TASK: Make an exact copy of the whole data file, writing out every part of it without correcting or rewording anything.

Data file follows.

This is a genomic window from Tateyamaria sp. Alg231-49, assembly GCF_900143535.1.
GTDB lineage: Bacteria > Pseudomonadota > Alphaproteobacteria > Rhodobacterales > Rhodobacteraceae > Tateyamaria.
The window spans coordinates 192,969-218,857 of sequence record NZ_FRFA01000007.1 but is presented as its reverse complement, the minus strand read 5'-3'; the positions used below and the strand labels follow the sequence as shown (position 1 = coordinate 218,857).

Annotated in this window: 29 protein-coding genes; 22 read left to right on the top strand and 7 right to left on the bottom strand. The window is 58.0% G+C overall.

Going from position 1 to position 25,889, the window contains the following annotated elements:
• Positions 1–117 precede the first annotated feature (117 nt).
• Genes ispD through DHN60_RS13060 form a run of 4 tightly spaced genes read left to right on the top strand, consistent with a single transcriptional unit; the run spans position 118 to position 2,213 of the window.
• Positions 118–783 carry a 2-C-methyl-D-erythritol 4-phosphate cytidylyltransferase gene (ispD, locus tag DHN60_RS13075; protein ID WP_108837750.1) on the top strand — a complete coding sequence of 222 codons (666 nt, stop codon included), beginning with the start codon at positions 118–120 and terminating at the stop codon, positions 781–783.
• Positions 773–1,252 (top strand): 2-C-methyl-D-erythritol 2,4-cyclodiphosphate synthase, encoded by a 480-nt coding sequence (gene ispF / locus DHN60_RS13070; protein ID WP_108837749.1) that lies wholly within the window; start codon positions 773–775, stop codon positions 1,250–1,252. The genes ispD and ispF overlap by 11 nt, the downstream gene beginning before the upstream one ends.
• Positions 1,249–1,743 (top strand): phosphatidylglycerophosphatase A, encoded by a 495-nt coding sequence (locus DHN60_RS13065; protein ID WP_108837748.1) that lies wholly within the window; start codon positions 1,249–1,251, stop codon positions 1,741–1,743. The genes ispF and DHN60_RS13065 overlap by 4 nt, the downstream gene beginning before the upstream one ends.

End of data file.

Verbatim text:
This is a genomic window from Tateyamaria sp. Alg231-49, assembly GCF_900143535.1.
GTDB lineage: Bacteria > Pseudomonadota > Alphaproteobacteria > Rhodobacterales > Rhodobacteraceae > Tateyamaria.
The window spans coordinates 192,969-218,857 of sequence record NZ_FRFA01000007.1 but is presented as its reverse complement, the minus strand read 5'-3'; the positions used below and the strand labels follow the sequence as shown (position 1 = coordinate 218,857).

Annotated in this window: 29 protein-coding genes; 22 read left to right on the top strand and 7 right to left on the bottom strand. The window is 58.0% G+C overall.

Going from position 1 to position 25,889, the window contains the following annotated elements:
• Positions 1–117 precede the first annotated feature (117 nt).
• Genes ispD through DHN60_RS13060 form a run of 4 tightly spaced genes read left to right on the top strand, consistent with a single transcriptional unit; the run spans position 118 to position 2,213 of the window.
• Positions 118–783 carry a 2-C-methyl-D-erythritol 4-phosphate cytidylyltransferase gene (ispD, locus tag DHN60_RS13075; protein ID WP_108837750.1) on the top strand — a complete coding sequence of 222 codons (666 nt, stop codon included), beginning with the start codon at positions 118–120 and terminating at the stop codon, positions 781–783.
• Positions 773–1,252 (top strand): 2-C-methyl-D-erythritol 2,4-cyclodiphosphate synthase, encoded by a 480-nt coding sequence (gene ispF / locus DHN60_RS13070; protein ID WP_108837749.1) that lies wholly within the window; start codon positions 773–775, stop codon positions 1,250–1,252. The genes ispD and ispF overlap by 11 nt, the downstream gene beginning before the upstream one ends.
• Positions 1,249–1,743 (top strand): phosphatidylglycerophosphatase A, encoded by a 495-nt coding sequence (locus DHN60_RS13065; protein ID WP_108837748.1) that lies wholly within the window; start codon positions 1,249–1,251, stop codon positions 1,741–1,743. The genes ispF and DHN60_RS13065 overlap by 4 nt, the downstream gene beginning before the upstream one ends.